White House Press Secretary Sarah Huckabee Sanders stands beside monitors showing US President Donald J. Trump delivering a statement on the economy, at the beginning of a news conference in the James Brady Press Briefing Room of the White House, January 4, 2018.
Michael Reynolds/EPA

As Trump acknowledges Texas bombings, White House denies links to ‘terrorism’

We talked briefly yesterday about the fourth explosion in less than three weeks in Austin, a situation that led Austin Police Chief Brian Manley to tell reporters, “We are clearly dealing with a serial bomber.”

Today, the story grew even more serious.

A package that exploded at a FedEx distribution center near San Antonio early Tuesday is linked to four blasts in Austin this month, a source briefed on the investigation told NBC News.

Tuesday’s explosion occurred around 12:25 a.m. local time (1:25 a.m. ET) in the sorting area of a facility in Schertz, Texas, officials said…. [A] source briefed on the investigation later told NBC News that the blasts are linked.

This afternoon, three weeks after the first incident, Donald Trump “broke his silence” on the bombings, telling reporters in the Oval Office, “This is obviously a very, very sick individual, or maybe individuals. These are sick people, and we will get to the bottom of it.”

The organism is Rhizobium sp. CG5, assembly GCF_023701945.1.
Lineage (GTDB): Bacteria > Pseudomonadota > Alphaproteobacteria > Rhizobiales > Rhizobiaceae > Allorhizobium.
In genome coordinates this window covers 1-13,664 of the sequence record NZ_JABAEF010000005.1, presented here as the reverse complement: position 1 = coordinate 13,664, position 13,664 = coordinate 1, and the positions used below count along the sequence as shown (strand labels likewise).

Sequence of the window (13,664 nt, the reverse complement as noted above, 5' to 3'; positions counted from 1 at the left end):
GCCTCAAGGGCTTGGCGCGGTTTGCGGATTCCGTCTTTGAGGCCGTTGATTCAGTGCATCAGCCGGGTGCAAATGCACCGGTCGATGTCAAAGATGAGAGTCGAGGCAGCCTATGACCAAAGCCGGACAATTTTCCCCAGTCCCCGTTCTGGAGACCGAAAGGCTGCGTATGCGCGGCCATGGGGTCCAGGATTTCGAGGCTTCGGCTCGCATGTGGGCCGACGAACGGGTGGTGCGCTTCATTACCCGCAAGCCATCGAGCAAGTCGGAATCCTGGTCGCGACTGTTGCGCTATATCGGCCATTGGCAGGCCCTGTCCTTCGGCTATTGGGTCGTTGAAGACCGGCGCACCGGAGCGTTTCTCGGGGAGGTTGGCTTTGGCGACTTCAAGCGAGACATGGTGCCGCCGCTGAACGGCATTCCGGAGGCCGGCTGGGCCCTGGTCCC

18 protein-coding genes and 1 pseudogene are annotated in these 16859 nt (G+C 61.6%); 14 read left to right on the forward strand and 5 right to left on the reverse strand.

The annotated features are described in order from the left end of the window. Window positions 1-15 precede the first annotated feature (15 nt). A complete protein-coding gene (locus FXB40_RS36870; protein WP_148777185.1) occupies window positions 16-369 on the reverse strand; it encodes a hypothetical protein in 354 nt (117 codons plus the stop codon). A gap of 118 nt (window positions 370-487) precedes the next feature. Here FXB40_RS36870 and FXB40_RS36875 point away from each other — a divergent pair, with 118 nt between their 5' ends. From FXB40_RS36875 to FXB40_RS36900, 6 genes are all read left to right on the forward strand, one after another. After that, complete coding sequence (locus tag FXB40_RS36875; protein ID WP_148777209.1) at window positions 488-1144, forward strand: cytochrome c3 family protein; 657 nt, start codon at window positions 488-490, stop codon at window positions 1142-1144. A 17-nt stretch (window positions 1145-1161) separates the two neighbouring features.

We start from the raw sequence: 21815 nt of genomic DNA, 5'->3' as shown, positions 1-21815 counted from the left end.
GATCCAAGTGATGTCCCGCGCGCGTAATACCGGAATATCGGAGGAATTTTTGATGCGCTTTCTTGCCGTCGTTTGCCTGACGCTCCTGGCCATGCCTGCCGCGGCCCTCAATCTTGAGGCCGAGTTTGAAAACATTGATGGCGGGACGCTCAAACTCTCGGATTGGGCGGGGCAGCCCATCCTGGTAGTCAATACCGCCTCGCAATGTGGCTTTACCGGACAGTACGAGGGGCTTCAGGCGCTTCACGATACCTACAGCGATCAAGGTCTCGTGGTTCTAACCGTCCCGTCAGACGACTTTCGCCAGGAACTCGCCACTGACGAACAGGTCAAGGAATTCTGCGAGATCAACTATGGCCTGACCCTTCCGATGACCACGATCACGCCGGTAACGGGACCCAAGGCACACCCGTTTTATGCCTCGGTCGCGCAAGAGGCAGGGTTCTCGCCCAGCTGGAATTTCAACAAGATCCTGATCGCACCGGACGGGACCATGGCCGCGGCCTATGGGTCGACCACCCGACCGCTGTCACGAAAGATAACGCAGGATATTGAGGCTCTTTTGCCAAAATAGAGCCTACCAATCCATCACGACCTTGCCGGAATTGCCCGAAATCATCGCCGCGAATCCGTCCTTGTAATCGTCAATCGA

What struck me as especially notable, however, was a statement from White House Press Secretary Sarah Huckabee Sanders, who published a tweet on this earlier today. Much of the missive was what you’d expect it to say – the president’s spokesperson said Trump “mourns for victims” and officials are “monitoring the situation” – though Sanders added, “There is no apparent nexus to terrorism at this time.”


I realize there’s still an investigation underway, and those responsible have not yet been apprehended, but given what we know, how in the world could a series of bombings in Texas – which have killed two Americans and left others injured – not be considered “terrorism”?

In all likelihood, Sanders probably meant there’s no reason to believe the violence in Texas is connected to international terrorist networks. But therein lies a larger point: domestic terrorist threats don’t have to come from faraway sources to be terrorism.

Sen. Ted Cruz (R-Texas) said this morning, “We need to do everything humanly possible to catch this terrorist.” Right, because this is terrorism.

Republicans spent the better part of the Obama era insisting that dealing with security issues properly means using specific words and phrases. If that’s true, perhaps the Trump White House can agree that this counts as terrorism?